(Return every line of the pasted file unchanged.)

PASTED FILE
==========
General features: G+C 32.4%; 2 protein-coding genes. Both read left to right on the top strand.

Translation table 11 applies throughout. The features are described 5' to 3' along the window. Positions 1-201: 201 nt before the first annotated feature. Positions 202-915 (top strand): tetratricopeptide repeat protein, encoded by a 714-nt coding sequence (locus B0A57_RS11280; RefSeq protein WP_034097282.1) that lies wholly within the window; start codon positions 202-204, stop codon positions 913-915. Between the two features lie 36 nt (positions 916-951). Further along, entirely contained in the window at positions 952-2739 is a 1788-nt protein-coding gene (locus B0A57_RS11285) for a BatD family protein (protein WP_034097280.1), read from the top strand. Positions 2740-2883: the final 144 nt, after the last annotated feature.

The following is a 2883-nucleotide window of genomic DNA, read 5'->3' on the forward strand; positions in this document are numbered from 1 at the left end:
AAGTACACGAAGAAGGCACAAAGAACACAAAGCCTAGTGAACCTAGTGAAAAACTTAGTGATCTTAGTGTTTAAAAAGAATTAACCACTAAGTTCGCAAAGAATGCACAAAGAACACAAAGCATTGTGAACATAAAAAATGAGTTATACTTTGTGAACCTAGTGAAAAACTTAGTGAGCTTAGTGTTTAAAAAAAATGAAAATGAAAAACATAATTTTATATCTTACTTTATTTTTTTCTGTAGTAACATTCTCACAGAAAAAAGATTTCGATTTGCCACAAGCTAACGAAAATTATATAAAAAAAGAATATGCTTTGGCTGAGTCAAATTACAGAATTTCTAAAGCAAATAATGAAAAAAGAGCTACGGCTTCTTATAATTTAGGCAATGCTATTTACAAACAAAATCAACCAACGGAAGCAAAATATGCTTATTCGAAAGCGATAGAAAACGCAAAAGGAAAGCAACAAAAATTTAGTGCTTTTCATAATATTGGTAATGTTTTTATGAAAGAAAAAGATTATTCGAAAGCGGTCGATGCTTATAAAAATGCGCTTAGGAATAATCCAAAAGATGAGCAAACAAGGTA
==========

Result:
General features: G+C 32.4%; 2 protein-coding genes. Both read left to right on the top strand.

Translation table 11 applies throughout. The features are described 5' to 3' along the window. Positions 1-201: 201 nt before the first annotated feature. Positions 202-915 (top strand): tetratricopeptide repeat protein, encoded by a 714-nt coding sequence (locus B0A57_RS11280; RefSeq protein WP_034097282.1) that lies wholly within the window; start codon positions 202-204, stop codon positions 913-915. Between the two features lie 36 nt (positions 916-951). Further along, entirely contained in the window at positions 952-2739 is a 1788-nt protein-coding gene (locus B0A57_RS11285) for a BatD family protein (protein WP_034097280.1), read from the top strand. Positions 2740-2883: the final 144 nt, after the last annotated feature.

The following is a 2883-nucleotide window of genomic DNA, read 5'->3' on the forward strand; positions in this document are numbered from 1 at the left end:
AAGTACACGAAGAAGGCACAAAGAACACAAAGCCTAGTGAACCTAGTGAAAAACTTAGTGATCTTAGTGTTTAAAAAGAATTAACCACTAAGTTCGCAAAGAATGCACAAAGAACACAAAGCATTGTGAACATAAAAAATGAGTTATACTTTGTGAACCTAGTGAAAAACTTAGTGAGCTTAGTGTTTAAAAAAAATGAAAATGAAAAACATAATTTTATATCTTACTTTATTTTTTTCTGTAGTAACATTCTCACAGAAAAAAGATTTCGATTTGCCACAAGCTAACGAAAATTATATAAAAAAAGAATATGCTTTGGCTGAGTCAAATTACAGAATTTCTAAAGCAAATAATGAAAAAAGAGCTACGGCTTCTTATAATTTAGGCAATGCTATTTACAAACAAAATCAACCAACGGAAGCAAAATATGCTTATTCGAAAGCGATAGAAAACGCAAAAGGAAAGCAACAAAAATTTAGTGCTTTTCATAATATTGGTAATGTTTTTATGAAAGAAAAAGATTATTCGAAAGCGGTCGATGCTTATAAAAATGCGCTTAGGAATAATCCAAAAGATGAGCAAACAAGGTA